King: Where's the "New Coach Bump"?

Steve King looks at the now-expected instant improvement with new coaches. Is it a real phenomenon?

As difficult as it's been for the Browns thus far, there are some historic red flags to indicate it could get worse before it gets better.

It comes with the fact the Browns are 0-2 in head coach Eric Mangini's first year. That's a real rarity for first-year, full-time Browns head coaches.

Throw Chris Palmer out of the mix because he, in essence, was following no one as he took over an expansion club in 1999. When you do that, you see that the Browns, with the exception of Forrest Gregg in 1975, have always gotten an immediate and often times even pronounced bump when they've made a full-time coaching change. A new face at the top brings enthusiasm, a fresh start and rejuvenation among the players.

But that's not been the case to this point with Mangini's Browns. They've not just lost but have been non-competitive overall, especially in the second half and offensively, in both games, falling 34-20 to the Minnesota Vikings in the opener last week and then 27-6 to the Denver Broncos on Sunday. This is a tenuous start, to say the least.

But as mentioned, it hasn't always been way, though.

Despite the fact he was following Paul Brown, a true legend – the man regarded as the father of modern football – when he was promoted to the head coaching job in 1963, Blanton Collier directed the Browns to six straight wins to open the year. The club, which had been just 7-6-1 in 1962 for Brown's second-worst mark in Cleveland, finished 10-4 and came within a game of winning the Eastern Conference title and advancing to the NFL Championship Game.

The 1970 Browns fell off to just 7-7 in Collier's last year before he retired. Assistant coach Nick Skorich was elevated to the position and led the club to two opening triumphs, a 4-1 start and an eventual 9-5 finish, good enough to win the title in the AFC Central's second year of existence.

Gregg, the former Browns offensive line coach who assumed a team that had finished 4-10 in 1974, got off to the worst start in franchise history, 0-9, before going 3-2 down the stretch for a 3-11 finish.

The following year, the Browns went 9-5 and narrowly missed the playoffs, a six-win turnaround that earned Gregg the 1976 AFC Coach of the Year award.

Gregg got fired with one game left in 1977 and the Browns on their way to a 6-8 finish after starting 5-2. On came Sam Rutigliano. His first team won its opening three games and had a 4-2 mark en route to going 8-8 and being eliminated from the playoff race on the final weekend of the regular season.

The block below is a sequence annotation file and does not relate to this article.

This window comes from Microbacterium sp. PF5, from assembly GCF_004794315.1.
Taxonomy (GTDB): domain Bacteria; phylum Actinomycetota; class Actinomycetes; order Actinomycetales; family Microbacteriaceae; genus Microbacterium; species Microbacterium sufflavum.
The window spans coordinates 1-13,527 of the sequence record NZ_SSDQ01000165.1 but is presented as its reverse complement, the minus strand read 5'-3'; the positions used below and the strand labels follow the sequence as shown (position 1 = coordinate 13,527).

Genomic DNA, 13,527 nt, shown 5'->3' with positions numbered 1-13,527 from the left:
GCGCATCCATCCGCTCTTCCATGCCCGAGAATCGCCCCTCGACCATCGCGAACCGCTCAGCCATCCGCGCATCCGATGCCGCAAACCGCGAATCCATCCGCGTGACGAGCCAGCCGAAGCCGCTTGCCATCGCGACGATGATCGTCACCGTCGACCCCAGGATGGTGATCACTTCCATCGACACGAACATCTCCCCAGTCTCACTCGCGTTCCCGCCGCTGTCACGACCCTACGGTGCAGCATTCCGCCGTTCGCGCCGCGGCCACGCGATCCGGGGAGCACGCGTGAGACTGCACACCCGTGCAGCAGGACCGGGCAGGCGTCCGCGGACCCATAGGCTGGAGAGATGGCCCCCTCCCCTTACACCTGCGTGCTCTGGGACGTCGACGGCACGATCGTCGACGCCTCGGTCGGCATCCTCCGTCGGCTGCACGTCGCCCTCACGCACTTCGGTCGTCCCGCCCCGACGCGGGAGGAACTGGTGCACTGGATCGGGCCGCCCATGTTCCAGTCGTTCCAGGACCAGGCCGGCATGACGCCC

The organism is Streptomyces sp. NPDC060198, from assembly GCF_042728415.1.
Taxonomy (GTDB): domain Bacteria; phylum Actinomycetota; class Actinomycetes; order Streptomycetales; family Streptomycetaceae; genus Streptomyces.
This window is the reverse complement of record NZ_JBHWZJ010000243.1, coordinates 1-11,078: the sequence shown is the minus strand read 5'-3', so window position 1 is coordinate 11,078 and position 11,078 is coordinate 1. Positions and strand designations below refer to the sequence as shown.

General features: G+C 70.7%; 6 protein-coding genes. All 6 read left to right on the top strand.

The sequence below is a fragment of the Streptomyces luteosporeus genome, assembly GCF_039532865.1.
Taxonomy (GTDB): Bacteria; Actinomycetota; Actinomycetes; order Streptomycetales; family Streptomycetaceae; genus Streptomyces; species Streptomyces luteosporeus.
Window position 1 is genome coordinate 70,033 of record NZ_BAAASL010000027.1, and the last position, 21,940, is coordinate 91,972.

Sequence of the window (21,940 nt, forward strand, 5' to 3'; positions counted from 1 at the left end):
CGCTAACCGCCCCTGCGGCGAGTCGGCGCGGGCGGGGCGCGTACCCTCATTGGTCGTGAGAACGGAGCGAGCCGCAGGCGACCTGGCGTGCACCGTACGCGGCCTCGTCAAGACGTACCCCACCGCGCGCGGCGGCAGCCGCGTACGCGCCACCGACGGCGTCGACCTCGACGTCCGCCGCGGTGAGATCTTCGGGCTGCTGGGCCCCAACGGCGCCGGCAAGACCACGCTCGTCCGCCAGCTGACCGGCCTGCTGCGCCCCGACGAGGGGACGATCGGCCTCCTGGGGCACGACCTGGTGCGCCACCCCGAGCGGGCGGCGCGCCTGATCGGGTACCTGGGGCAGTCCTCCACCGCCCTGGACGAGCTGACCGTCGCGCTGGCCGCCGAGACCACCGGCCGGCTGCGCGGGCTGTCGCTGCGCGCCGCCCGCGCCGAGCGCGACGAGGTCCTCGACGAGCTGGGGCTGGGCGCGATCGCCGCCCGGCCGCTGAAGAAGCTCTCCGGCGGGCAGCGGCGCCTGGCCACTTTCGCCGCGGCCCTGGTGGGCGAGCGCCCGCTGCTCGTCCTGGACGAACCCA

Rutigliano was fired midway through the 1984 season with the Browns, who had been picked to win the division, off to a nightmarish 1-7 start. Defensive coordinator Marty Schottenheimer took over and righted the ship for a 4-4 finish on the way to a 5-11 finish.

In Schottenheimer's first full year in 1985, the Browns got off to a 4-2 start and went 8-8 to win the division.

Schottenheimer resigned or was fired, depending on what or who you believe, following the 1988 season, when the Browns went 10-6 and made the playoffs after having their quarterback position ravaged by injuries. Bud Carson was hired, and in his first game in 1989, the Browns won in Pittsburgh 51-0 and dealt the Steelers the most lopsided loss in their history. In fact, they won their next one as well, and were 3-1 and 7-3, before finishing 9-6-1 and capturing the division crown and making it to the AFC Championship Game.

Carson was fired just past the midway point in 1990 with the Browns at 2-7. After offensive coordinator Jim Shofner took over on an interim basis and finished out a 3-13 season, Bill Belichhick was hired for 1991. His Browns won two of their first three and were 6-7 and hanging in the wild-card playoff chase before fading down the stretch to a 6-10 finish.

Palmer was fired after the 2000 Browns went 3-13. His replacement, Butch Davis, got the following year's Browns off to a 3-1 start and they were still 6-4 and holding onto the last wild-card playoff spot before struggling to a 7-9 finish. The next season, the Browns went 9-7 and made their only playoff appearance of the expansion era.

Davis resigned with five games left in 2004 and the Browns at 3-8 and on the way to a 4-12 finish. Romeo Crennel took over in 2005 and started 2-2, but the club faded and went 6-10.

So without Mangini's team getting that immediate bump, you have to wonder when – or if – it will come. The Browns obviously hope it's soon.

The Jets got a bump in 2006 in Mangini's first year as their coach. He took over for Herm Edwards, who was fired following a 4-12 finish in 2005. Mangini's first team started 2-1 and then 4-3 before really getting it together down the stretch to finish 10-6 and make the playoffs as a wild card.

The Browns would have to pick it up considerably to go 10-6 this year. Right now, though, a reverse of that, at 6-10, looks good, but only if the bump eventually comes at some point.

And if not, then this season – record-wise and in terms of the fans trying to endure it -- will end up being even more difficult than it already has been.


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